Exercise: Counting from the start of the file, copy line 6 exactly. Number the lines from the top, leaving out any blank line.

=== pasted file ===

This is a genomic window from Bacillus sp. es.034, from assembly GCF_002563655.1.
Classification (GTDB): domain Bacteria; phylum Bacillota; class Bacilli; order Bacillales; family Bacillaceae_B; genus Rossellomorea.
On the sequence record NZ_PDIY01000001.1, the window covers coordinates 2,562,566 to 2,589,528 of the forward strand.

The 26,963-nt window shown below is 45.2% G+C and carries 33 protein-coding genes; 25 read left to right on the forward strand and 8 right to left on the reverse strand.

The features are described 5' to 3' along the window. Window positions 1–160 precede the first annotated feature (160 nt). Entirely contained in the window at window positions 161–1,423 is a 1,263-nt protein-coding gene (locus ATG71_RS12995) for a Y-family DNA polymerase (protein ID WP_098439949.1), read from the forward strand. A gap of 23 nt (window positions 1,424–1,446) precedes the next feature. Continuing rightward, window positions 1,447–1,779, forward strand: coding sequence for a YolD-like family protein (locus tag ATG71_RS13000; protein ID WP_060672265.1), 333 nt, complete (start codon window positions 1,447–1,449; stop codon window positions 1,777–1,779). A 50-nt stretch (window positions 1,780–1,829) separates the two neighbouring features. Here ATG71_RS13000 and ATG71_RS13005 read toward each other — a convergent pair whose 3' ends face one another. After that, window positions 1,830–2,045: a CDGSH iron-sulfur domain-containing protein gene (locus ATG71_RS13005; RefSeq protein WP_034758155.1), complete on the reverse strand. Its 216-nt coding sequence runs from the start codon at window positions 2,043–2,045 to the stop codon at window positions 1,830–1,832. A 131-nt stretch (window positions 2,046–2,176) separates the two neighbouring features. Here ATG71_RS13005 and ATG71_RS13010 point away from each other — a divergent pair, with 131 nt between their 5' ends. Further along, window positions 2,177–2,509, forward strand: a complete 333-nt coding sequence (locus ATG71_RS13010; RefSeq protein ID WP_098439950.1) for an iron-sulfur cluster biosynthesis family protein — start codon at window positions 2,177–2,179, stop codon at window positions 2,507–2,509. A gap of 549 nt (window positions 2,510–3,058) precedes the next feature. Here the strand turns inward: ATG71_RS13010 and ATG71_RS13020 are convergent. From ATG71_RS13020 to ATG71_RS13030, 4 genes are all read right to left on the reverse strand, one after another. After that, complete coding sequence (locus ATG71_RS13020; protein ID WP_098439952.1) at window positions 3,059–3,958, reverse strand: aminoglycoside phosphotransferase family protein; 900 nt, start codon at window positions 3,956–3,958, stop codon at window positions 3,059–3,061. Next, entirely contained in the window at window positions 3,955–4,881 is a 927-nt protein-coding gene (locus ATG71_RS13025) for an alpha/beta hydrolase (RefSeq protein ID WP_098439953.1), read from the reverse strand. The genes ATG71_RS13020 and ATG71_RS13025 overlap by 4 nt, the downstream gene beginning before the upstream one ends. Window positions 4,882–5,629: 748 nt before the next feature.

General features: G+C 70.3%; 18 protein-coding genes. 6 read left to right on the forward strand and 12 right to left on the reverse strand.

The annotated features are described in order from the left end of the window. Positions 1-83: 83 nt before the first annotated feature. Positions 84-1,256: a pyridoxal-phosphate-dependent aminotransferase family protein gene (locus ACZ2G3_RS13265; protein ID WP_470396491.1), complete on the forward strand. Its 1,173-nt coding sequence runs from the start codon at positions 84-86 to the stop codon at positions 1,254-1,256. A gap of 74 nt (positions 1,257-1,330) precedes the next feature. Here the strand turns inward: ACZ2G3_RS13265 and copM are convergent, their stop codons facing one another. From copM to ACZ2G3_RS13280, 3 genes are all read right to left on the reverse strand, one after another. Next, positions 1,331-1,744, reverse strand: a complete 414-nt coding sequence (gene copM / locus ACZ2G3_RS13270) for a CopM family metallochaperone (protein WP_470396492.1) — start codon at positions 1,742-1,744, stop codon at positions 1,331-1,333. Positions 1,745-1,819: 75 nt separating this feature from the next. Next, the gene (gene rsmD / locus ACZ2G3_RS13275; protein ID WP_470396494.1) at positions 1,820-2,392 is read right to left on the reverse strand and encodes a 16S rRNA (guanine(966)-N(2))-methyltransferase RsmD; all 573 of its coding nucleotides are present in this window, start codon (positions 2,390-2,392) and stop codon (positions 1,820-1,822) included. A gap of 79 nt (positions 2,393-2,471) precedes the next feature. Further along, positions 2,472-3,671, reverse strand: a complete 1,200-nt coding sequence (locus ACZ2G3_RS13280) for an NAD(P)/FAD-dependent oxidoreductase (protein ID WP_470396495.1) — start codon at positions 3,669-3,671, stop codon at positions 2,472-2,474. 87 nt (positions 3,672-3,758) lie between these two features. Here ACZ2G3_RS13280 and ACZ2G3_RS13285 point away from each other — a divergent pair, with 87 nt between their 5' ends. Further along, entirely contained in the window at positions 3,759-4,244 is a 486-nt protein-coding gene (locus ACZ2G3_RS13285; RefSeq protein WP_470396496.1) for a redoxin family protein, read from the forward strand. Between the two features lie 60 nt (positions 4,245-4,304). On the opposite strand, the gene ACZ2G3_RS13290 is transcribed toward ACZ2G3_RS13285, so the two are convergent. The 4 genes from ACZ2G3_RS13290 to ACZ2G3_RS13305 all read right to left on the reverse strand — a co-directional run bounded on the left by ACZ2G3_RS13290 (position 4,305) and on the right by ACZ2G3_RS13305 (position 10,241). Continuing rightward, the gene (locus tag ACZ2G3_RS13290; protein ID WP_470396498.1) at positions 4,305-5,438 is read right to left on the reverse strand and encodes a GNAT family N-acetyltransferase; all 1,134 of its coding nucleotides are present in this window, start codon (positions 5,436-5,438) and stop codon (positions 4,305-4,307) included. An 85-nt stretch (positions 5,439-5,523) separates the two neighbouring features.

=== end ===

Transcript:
General features: G+C 70.3%; 18 protein-coding genes. 6 read left to right on the forward strand and 12 right to left on the reverse strand.